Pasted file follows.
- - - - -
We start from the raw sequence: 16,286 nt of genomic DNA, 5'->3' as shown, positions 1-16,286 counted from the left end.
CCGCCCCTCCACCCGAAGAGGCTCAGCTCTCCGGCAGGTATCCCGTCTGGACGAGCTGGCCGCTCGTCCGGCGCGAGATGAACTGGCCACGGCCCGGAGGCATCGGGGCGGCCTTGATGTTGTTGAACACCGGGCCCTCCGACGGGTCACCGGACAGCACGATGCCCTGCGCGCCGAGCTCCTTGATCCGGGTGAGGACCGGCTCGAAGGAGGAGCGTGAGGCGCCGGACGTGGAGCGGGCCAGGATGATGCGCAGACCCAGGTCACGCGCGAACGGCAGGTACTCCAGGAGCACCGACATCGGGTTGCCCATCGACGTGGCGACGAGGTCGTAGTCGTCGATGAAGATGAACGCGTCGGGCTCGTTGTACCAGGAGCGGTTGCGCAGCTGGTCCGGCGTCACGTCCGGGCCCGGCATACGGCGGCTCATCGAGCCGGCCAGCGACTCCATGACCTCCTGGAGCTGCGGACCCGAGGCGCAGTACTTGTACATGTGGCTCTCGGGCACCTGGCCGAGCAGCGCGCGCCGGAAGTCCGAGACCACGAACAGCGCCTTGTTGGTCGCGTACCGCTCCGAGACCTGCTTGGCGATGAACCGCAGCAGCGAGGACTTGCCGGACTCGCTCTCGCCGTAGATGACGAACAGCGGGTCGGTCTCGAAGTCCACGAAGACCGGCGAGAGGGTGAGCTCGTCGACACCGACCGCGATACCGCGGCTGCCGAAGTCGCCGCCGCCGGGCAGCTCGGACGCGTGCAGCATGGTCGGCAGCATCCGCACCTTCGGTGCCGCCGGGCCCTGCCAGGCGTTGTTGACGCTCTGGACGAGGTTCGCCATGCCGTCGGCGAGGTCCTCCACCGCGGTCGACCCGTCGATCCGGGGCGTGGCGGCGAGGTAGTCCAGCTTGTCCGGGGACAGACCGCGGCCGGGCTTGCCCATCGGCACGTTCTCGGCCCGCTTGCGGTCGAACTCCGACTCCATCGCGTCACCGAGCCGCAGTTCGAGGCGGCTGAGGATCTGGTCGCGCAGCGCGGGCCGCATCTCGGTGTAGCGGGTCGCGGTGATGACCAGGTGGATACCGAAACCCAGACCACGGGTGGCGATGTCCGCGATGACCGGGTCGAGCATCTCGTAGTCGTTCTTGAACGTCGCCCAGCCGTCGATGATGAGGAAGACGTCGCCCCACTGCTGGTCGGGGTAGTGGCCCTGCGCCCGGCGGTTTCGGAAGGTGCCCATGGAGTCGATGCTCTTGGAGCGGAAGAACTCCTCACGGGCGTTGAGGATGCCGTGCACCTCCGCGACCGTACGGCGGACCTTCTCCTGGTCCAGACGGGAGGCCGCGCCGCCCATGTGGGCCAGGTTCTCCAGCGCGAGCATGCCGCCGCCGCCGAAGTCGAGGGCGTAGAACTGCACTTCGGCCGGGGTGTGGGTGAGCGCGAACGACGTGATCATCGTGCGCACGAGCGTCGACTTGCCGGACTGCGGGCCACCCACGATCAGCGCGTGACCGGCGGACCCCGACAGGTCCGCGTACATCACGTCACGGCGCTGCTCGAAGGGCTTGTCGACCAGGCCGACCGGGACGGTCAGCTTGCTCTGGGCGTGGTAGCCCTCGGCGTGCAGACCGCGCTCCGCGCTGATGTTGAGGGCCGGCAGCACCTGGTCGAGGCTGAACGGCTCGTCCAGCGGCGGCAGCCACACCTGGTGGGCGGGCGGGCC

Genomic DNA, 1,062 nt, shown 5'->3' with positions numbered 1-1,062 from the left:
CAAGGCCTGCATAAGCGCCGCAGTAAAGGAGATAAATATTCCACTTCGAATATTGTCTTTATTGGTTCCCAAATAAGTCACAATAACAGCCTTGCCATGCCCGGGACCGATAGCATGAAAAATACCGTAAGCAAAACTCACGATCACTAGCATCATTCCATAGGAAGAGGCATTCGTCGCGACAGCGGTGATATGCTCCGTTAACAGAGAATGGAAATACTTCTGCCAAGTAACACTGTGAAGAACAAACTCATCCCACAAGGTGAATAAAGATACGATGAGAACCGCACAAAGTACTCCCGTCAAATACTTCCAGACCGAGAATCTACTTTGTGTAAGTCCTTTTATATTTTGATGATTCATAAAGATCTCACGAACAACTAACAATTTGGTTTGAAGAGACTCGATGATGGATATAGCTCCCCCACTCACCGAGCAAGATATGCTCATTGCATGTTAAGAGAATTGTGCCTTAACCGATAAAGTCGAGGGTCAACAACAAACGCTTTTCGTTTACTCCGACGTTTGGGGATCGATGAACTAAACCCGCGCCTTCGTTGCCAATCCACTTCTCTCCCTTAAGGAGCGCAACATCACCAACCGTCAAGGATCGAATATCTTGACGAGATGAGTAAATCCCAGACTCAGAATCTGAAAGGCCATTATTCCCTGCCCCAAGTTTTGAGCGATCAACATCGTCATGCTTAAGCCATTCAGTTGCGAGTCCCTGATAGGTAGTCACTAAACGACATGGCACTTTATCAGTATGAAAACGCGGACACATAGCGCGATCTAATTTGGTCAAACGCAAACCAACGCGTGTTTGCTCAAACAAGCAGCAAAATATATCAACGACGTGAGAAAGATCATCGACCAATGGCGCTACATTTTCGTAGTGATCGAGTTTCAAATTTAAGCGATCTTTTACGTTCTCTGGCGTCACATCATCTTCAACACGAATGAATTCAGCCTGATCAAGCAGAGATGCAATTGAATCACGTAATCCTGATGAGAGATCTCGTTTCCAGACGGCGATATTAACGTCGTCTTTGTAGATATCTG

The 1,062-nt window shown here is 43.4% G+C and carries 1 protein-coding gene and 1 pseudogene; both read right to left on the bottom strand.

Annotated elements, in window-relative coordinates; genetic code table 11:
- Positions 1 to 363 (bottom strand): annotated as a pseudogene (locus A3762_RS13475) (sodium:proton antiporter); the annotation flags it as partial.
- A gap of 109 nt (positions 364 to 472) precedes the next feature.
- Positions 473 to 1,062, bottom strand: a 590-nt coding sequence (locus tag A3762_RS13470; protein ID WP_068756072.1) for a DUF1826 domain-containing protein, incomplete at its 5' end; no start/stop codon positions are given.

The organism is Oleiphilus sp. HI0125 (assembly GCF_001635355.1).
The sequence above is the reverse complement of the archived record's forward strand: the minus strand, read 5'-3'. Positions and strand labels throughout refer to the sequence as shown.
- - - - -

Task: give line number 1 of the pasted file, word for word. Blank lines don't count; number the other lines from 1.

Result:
We start from the raw sequence: 16,286 nt of genomic DNA, 5'->3' as shown, positions 1-16,286 counted from the left end.